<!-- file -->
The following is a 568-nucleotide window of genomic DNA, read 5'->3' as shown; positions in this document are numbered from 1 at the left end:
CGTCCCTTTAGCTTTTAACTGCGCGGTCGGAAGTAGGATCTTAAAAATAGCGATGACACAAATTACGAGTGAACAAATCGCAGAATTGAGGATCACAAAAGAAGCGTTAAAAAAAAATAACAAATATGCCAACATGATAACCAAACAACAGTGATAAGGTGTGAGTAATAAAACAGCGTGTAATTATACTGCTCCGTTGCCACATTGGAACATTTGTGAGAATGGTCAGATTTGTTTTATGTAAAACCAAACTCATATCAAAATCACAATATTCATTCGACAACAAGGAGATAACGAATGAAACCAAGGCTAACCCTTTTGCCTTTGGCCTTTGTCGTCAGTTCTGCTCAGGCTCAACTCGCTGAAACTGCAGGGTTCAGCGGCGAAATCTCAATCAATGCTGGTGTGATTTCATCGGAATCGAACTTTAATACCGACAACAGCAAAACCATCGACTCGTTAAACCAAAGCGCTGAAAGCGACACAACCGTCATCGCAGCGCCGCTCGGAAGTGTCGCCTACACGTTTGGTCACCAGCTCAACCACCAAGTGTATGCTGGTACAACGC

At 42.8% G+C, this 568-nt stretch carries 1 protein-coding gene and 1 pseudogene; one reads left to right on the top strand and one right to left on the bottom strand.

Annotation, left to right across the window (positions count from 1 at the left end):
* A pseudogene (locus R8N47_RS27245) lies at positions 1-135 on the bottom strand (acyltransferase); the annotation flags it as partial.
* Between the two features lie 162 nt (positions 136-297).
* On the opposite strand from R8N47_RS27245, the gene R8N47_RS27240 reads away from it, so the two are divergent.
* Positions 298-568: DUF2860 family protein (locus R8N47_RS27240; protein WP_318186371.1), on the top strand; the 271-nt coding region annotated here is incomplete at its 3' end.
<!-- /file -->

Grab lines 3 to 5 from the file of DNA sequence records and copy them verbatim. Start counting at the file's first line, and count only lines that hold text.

At 42.8% G+C, this 568-nt stretch carries 1 protein-coding gene and 1 pseudogene; one reads left to right on the top strand and one right to left on the bottom strand.

Annotation, left to right across the window (positions count from 1 at the left end):
* A pseudogene (locus R8N47_RS27245) lies at positions 1-135 on the bottom strand (acyltransferase); the annotation flags it as partial.